The 157 Group was at pains to point out that too much power is being placed in the hands of Ministers and officials, which is out of line with the experience at HEFCE and with the proposed status of the YPLA. The amendment is designed to ensure that even if the SFA must remain within the Department, it consults closely with other key agencies in the development and adoption of performance methods and schemes. The performance schemes are vital when deciding where funding should go and, as such, are vital to the continuing existence and success of many education providers.
We should ensure that every effort is made to see that the performance schemes are developed with the closest co-operation of the providers, namely LEAs and the YPLA. It is critical for the vitality of the sector and to progressing to the light-touch mode that the Government claim they want to see characterising the new system for the funding and management of skills.
As the 157 Group commented:
“You have to remember that the SFA does not actually deliver anything. The delivery has to be done through the provider network with employers and so on, which is where you want to put the most resources to ensure that you can do the maximum to help the nation.”——[Official Report, Apprenticeships, Skills, Children and Learning Public Bill Committee, 3 March 2009; c. 31, Q85.]
It argued for more power and action at local level with local authorities, providers and employers. That is central to the Bill and to our disagreement with the Government. A theme emerges from the analysis and recommendations of the Leitch report on how the system needs to change—with much of which we agree—the comments of witnesses in the evidence sessions of the Committee and other statements from experts in the field. There is a need to decentralise, to move to a lighter-touch regime, to be more responsive to demand and to involve employers at every stage of devising and delivering skills training. However, time and again, those who have commented on the Bill have concluded that the Government are at best paying lip service to that approach, while simultaneously establishing a byzantine bureaucracy that is frankly unlikely to deliver what they want or the nation needs. At the very least, the Government should accept the amendment to ensure that the SFA is consultative, if they must have an SFA in the proposed form at all.
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Stephen Williams: I rise briefly to support the amendment. It is common sense that consultation should take place with the YPLA and local education authorities as they are co-funders under the new arrangements for the provision offered by colleges and other training providers. It is good practice to consult with other bodies that are already concerned with quality assurance in higher education, such as Ofsted and the QAA. The only point that I would add to the amendment is consultation with representatives who offer a learner’s perspective on how the quality of the provision offered by colleges and other providers should be assessed. The National Union of Students or some other mechanism could be used to ascertain the opinions of learners of the training courses that are delivered to them. I support the amendment, but I would add that point.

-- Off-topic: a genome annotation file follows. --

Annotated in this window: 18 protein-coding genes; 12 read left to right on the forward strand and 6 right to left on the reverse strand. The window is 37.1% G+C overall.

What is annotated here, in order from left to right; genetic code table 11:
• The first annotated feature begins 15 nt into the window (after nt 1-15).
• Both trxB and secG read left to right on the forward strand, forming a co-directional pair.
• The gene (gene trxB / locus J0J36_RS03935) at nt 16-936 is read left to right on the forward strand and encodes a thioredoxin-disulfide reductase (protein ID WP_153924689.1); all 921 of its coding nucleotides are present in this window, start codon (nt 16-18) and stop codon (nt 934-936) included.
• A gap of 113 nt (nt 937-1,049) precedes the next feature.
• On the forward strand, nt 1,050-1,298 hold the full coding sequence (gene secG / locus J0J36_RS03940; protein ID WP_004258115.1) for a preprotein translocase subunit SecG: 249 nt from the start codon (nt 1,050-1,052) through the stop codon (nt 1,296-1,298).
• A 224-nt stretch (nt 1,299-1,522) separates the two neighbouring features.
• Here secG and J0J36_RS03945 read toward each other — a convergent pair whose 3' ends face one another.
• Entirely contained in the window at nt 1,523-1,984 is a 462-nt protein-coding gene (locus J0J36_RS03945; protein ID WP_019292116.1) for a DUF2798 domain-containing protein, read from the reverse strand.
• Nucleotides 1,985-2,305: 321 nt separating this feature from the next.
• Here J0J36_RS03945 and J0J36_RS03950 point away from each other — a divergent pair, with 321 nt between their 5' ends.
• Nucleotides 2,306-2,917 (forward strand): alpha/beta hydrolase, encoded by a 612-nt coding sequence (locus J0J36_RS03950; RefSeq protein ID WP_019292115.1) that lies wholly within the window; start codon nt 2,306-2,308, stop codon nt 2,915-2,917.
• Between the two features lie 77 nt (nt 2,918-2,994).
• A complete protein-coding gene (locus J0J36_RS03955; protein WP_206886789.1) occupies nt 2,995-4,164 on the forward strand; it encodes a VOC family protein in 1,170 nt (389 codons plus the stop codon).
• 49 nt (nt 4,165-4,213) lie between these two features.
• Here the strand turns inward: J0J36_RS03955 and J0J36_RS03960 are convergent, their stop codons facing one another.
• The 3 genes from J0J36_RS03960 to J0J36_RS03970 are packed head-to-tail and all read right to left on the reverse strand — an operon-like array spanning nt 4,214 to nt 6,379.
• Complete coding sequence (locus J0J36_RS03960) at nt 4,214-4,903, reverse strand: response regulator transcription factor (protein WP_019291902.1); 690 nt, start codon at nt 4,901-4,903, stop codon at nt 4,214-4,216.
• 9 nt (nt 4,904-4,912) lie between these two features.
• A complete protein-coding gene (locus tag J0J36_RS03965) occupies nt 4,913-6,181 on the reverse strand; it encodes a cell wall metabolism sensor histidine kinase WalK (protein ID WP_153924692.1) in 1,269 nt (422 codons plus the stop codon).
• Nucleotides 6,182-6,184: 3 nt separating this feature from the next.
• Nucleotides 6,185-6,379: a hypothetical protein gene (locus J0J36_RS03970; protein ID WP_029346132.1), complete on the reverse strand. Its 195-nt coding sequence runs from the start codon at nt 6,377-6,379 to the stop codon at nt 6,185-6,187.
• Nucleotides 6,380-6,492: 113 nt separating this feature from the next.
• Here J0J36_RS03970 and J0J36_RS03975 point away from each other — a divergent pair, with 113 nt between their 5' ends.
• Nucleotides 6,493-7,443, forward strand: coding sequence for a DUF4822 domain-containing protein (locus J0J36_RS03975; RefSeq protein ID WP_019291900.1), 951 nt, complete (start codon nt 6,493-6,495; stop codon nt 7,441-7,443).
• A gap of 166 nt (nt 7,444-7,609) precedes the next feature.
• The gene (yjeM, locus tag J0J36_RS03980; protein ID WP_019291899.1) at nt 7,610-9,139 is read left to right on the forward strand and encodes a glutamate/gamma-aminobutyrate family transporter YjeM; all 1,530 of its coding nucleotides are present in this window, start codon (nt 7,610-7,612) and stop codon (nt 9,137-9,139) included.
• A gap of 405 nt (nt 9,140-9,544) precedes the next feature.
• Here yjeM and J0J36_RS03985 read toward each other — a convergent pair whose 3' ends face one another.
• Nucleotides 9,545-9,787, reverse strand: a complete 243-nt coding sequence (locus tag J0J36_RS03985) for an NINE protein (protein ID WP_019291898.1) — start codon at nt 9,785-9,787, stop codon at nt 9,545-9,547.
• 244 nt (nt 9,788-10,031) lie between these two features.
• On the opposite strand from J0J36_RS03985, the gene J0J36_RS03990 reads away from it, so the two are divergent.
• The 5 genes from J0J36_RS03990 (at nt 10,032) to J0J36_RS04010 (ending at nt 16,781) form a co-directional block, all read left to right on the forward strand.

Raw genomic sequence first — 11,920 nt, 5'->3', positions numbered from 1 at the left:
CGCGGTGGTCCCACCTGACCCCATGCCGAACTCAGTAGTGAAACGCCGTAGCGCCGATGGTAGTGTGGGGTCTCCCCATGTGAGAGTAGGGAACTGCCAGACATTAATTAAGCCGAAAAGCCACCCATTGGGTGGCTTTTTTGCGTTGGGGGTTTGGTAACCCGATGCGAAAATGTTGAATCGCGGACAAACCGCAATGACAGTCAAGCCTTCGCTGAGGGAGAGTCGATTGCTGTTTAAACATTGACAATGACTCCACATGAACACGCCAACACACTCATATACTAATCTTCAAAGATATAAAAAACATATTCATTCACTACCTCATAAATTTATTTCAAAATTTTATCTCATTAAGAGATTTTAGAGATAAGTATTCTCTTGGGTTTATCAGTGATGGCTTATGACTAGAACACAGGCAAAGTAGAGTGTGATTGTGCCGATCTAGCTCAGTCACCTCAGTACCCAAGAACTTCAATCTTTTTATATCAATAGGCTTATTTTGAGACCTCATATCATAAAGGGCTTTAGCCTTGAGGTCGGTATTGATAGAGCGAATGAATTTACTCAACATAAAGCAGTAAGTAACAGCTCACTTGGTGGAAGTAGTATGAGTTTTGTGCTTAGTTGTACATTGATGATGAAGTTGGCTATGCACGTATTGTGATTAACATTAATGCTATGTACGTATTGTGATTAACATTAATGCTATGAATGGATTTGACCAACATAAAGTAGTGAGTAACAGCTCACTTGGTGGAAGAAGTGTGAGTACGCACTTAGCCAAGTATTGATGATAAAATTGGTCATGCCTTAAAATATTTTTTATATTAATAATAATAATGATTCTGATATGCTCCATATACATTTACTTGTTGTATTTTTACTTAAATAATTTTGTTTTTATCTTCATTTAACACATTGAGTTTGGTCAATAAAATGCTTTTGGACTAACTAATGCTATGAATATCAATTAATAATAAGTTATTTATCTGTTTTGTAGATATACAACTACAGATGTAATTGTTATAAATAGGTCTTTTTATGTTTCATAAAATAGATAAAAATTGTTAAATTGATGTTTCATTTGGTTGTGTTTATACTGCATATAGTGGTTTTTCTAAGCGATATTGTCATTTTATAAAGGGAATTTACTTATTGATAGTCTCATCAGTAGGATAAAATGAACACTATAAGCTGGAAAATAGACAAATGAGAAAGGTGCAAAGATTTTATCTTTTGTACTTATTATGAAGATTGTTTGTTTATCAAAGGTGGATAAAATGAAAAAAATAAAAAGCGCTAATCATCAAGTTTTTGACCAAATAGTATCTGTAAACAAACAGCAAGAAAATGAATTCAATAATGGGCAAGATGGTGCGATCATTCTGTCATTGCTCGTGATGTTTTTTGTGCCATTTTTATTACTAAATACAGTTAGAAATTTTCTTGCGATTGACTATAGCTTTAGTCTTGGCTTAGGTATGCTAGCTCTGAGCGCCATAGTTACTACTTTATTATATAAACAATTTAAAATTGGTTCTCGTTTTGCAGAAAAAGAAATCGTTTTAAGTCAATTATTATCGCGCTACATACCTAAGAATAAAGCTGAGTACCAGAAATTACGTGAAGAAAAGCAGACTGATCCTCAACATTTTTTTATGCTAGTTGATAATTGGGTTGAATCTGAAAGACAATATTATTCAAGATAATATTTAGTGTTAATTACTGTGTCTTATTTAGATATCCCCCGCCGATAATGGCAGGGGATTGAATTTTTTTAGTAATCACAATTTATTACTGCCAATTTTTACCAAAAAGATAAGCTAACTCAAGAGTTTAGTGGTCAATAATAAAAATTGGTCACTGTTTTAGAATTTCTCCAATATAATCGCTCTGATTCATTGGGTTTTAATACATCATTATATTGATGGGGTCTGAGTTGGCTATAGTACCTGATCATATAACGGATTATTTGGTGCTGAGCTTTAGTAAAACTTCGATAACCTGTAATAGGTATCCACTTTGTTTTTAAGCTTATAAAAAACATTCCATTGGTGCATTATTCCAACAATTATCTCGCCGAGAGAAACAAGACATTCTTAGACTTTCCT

Mr. Simon: I do not know whether to deal first with the amendment or with the concerns of hon. Members, which do not seem to be exactly the same.
Amendment 136 would place a duty on the chief executive to consult specified organisations when adopting or developing schemes for the performance assessment of training or education providers that fall within his remit. It is similar to amendment 135 in respect of the YPLA, which we debated last Tuesday.
We share two of the concerns. First, we must ensure that the interests of certain bodies are considered when adopting or developing performance assessment schemes. That is essential in ensuring that learning providers are treated fairly and encouraged to take responsibility for self-assessment and improvement. Secondly, we must encourage the YPLA, the SFA and others to work together to develop a co-ordinated approach to performance assessment that keeps the burdens on colleges and other providers to a minimum. All of that is already happening, as is joint working.
In the “Raising Expectations” White Paper, we committed to a single tool for the assessment of all post-16 providers.